Implementing transit services (water taxi) before the market will support them
It's reported ("The Wharf to bring new daily D.C. water taxi," Washington Business Journal) that with the opening of the first phase of the redevelopment of DC's Southwest Waterfront there will be the concomitant introduction-expansion of water taxi services. From the article:
The Wharf will [...] bring D.C. and its surrounding areas daily water taxi routes when it opens in October 2017.Of course, I am fine with adding a water taxi to the mix of transit services in the area, I just don't think the market and spatial conditions are there to support such a service as "a transit service" ("Water taxis/ferries in the DC region," 2011).
Entertainment Cruises, which earlier this year acquired Potomac Riverboat Company, will launch daily water taxi routes late next year that will make stops in National Harbor, Alexandria, Georgetown, The Wharf and Nationals Park, Wharf developer Hoffman-Madison Waterfront and the cruise company announced Wednesday.
Potomac Riverboat Company already runs regular water taxis between Old Town Alexandria and National Harbor, as well as seasonal boats to the National Mall and Nationals Park, but the partnership between PRC’s new parent company and The Wharf will introduce daily, regularly scheduled water taxi routes connecting D.C., Maryland and Virginia for what officials believe is the first time.
Entertainment Cruises CEO Kenneth Svendsen anticipates that the boats will stop at each location 10 times daily during the high season, which will run from March through December. During the other two months, there will still be approximately six or seven boats per day from each stop.
Maybe a tourist oriented service could work, with "fares" to match, as opposed to prices more in line with typical passenger ferry/water taxi transit services.
By comparison, Baltimore's water taxi service focuses on moving people along the Inner Harbor waterfront, from point to point, and across "to the other side.' They charge $8 for a single ride or $14 for a day pass. Still, the bulk of the riders are tourists.
A number of cities have successful ferry services including San Francisco, Seattle, New York City, and Boston, and other cities, such as Oklahoma City and San Antonio have tourist-focused water taxi services on centrally located rivers.
Buffalo has a summer "bike + pedestrian" water taxi (Queen City Water Taxi) and this summer the Thames River Heritage Area provided water taxi service between key destinations in New London and Groton, Connecticut ("Water taxi to start offering special river tours," "Best summer deal: Thames River Water Taxi season pass," and "Heritage park, water taxi mark end of first season," The Day). These services are simple, more akin to the boats on the San Antonio Riverwalk.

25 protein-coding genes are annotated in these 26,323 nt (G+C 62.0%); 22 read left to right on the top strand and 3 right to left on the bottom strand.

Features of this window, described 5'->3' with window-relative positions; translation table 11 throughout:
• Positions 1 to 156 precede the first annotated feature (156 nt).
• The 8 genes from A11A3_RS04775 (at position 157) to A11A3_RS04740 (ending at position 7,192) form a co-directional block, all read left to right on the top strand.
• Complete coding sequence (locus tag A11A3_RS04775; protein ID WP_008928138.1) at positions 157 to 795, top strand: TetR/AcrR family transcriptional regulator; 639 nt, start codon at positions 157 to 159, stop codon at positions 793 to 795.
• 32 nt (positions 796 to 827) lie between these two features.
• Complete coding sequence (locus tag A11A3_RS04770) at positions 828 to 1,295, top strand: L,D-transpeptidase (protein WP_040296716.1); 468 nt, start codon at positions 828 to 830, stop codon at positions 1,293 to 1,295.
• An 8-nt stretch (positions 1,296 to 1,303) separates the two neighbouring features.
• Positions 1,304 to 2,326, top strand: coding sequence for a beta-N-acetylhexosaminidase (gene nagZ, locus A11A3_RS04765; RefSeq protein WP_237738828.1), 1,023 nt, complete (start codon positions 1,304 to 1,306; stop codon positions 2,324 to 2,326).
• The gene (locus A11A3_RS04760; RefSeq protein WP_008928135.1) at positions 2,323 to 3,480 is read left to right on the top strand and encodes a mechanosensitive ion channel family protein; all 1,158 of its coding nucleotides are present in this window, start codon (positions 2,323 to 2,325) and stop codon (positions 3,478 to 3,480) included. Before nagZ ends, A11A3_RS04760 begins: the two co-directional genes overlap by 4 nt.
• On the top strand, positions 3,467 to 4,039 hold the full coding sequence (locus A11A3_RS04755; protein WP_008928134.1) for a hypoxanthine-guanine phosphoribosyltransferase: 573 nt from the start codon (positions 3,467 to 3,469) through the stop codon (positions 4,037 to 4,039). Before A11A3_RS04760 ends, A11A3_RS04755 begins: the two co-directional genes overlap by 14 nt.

a water taxi service on the Chicago River (boat at the Madison Dock pictured at right) that is a kind of hybrid transit-tourist service that is priced comparable to a distance-based subway fare.
The City of New York fosters ferry service because it is the only transit service they can run-because all of the other transit services in the city are run by the State of New York or other entities.
-- Citywide Ferry Service, New York City Economic Development Corporation
In the DC area, by either land or water the distances between Alexandria, Georgetown, and The Wharf are significant, and the piers are far from the kinds of office agglomerations that could support transit.
It reminds me a bit of the extension of the Green Line light rail in Sacramento. It was created to serve a developing district called Township 9, with plans to eventually extend service to the airport.
The developer with their own money built an awesome station. But then the recession hit in 2008 and while they still own the property, it isn't being developed and fewer than 500 people ride the extension daily.
To save money the transit agency plans to shut the service next year ("Light-rail Green Line may shut in Sacramento to save money," Sacramento Bee).
The developer challenged the decision, but the reality is that having transit services run "in advance" of demand is financially imprudent. (A local example is the DC Circulator Navy Yard bus service. The area has a Metro Station of its own, and there doesn't seem to be a lot of demand to go between the Navy Yard District, Eastern Market, and Union Station, although as the Wall Street Journal notes, the area is attracting a great number of new residents and multiunit residential projects continue apace.)
I could see supporting ("subsidizing") water taxi service in DC from the tourist tax revenue stream (hotel occupancy taxes, restaurant tax, etc.), but not as a transit service, as cool as the idea is.
Yet, were the Potomac River was located within the city center, the way it is in Chicago, it would be a much different story.
Whether or not this particular service succeeds, it will be interesting to see the changes that will come from the revival of the Southwest Waterfront district and how they can support access to the Potomac and Anacostia Rivers and the waterfront.
DC is a kind of river city but with limited awareness of the water.